In the seven games since Griffin’s dismissal, the Bucks have scored 115.5 points per 100 possessions, 17th in the NBA, and given up 113.9 points per 100 possessions, 10th in the NBA. That is a noticeable change on both ends of the floor as the Bucks ranked second in offensive efficiency before Griffin’s firing and 22nd in defensive efficiency. The bump in defensive acumen is the outcome the organization had hoped for most in making the coaching change, but the decline in offensive production has been an unexpected consequence.
On the offensive end, Rivers has talked about how it has been difficult to try to pick up the team’s terminology in the middle of a season. For instance, some of the actions this season are the same things that Mike Budenholzer ran when he was head coach of the Bucks (and Rivers scouted the Bucks as head coach of the Philadelphia 76ers), but those actions were called different things under Griffin. So, even if Rivers can describe the action or the play that he wants them to run, he can’t quickly call the name of that action on the fly because he first has to figure out what the team is calling it this season.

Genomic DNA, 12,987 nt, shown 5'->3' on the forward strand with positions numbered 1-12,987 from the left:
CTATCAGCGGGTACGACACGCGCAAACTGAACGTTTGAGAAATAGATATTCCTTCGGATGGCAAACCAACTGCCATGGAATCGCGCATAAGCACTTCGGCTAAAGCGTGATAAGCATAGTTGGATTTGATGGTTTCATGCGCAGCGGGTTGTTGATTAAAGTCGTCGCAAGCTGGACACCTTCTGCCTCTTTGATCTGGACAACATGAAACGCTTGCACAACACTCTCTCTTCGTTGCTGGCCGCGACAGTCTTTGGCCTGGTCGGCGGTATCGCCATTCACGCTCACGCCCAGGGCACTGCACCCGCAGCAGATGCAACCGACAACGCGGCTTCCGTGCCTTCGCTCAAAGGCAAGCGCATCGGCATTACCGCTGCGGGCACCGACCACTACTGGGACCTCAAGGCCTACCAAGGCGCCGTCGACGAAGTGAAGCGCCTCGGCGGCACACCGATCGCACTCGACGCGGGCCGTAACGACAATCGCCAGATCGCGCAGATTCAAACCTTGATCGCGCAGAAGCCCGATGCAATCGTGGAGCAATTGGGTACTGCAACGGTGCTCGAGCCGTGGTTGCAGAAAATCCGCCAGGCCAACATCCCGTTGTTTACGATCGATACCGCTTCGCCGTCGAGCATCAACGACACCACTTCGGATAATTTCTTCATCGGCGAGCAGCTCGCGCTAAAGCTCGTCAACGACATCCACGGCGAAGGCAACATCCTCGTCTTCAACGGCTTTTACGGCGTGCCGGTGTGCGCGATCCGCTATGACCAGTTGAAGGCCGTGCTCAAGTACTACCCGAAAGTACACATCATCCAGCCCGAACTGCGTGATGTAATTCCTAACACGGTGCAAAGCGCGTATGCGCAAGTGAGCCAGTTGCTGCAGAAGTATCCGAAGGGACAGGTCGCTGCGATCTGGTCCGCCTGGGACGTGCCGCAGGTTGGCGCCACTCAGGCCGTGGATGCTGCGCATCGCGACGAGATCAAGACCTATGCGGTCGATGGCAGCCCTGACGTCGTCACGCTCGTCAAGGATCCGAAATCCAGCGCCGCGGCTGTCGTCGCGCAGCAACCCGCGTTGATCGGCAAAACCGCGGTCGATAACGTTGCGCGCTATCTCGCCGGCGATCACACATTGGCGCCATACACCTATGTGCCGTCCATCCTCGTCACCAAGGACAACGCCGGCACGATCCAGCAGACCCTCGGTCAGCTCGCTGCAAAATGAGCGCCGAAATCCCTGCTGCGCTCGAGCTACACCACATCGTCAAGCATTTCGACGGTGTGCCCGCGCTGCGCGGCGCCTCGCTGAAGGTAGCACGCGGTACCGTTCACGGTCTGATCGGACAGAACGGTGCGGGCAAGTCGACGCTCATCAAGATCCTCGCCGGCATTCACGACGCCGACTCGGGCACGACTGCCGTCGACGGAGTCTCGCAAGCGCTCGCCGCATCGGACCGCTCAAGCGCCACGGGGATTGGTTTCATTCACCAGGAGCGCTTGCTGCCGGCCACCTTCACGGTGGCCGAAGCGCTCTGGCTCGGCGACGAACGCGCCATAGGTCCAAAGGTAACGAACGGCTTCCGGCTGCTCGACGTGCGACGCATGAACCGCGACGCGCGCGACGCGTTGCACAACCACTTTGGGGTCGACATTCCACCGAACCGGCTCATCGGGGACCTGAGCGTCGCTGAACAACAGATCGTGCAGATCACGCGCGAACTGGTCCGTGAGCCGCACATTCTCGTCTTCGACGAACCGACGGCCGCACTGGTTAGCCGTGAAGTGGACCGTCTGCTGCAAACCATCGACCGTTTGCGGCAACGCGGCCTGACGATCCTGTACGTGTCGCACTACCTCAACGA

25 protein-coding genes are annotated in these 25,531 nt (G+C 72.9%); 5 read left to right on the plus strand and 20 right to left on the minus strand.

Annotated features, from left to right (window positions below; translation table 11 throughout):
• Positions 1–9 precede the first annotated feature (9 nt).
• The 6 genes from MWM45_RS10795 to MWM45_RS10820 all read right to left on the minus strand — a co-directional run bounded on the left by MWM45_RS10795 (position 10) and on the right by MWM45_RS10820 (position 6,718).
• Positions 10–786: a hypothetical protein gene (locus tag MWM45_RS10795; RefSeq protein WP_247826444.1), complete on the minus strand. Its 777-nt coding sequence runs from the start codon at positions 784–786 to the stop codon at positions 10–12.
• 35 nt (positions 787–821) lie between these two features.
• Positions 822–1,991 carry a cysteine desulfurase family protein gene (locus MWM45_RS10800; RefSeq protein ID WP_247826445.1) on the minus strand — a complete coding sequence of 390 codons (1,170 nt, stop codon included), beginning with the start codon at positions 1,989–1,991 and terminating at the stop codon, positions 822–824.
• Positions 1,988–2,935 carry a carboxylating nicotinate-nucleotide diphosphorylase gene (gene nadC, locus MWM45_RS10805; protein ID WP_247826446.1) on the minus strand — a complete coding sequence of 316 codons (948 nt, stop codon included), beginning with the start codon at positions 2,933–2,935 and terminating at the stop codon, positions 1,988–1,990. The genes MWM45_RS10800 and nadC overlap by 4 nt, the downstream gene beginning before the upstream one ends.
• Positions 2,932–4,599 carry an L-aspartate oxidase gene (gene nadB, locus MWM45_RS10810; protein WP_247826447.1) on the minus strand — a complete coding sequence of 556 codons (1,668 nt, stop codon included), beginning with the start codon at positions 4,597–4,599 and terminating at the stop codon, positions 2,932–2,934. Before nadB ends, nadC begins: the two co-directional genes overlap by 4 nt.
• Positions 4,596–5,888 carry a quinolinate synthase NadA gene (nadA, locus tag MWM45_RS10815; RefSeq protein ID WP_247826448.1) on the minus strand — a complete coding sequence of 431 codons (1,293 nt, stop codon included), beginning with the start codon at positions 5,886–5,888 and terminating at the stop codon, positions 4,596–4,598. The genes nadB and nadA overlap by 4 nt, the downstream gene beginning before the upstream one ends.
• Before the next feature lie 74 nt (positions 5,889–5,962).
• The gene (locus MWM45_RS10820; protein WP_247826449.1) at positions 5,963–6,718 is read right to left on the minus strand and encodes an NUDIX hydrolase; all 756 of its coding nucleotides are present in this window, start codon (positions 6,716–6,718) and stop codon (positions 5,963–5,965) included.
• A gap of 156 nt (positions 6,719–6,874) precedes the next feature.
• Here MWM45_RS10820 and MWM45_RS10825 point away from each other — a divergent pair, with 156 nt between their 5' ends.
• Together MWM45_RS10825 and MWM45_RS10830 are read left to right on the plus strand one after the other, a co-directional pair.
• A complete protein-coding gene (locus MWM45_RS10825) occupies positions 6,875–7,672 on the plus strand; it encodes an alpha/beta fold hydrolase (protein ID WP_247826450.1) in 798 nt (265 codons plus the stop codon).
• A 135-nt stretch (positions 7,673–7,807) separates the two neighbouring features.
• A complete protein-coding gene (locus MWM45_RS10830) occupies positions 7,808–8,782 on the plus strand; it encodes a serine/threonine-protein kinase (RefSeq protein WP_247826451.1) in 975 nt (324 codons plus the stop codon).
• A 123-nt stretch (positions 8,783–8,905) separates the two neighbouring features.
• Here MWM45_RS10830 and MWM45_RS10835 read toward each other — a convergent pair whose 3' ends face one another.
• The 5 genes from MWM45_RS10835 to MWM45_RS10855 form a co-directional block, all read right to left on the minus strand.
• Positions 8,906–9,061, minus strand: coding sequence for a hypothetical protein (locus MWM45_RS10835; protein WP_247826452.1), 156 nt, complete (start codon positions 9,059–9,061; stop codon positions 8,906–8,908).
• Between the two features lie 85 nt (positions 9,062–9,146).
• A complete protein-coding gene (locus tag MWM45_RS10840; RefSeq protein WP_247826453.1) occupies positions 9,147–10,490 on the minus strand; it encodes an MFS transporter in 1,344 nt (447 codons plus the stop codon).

Those gaps in language and terminology, as well as Rivers’ desire to install new plays and actions, have led to an offense that hasn’t run smoothly in his first week.
“Just us talking to him about what plays we like to run for the majority of time during practices,” Khris Middleton said, in regards to how they’ve tried to make things work. “Then, in games, we kind of know at certain times what we want to run and we’ll go to Doc about the play we want to run.
“Sometimes we run it, sometimes we don’t, but it’s a conversation at this point because he’s trying to learn our terminology, what we like to call, plays and actions that we like to run. But he’s also trying to figure out how to take us to the next level. So it’s a collaborative, group effort right now trying to get on the same page as quick as we can.”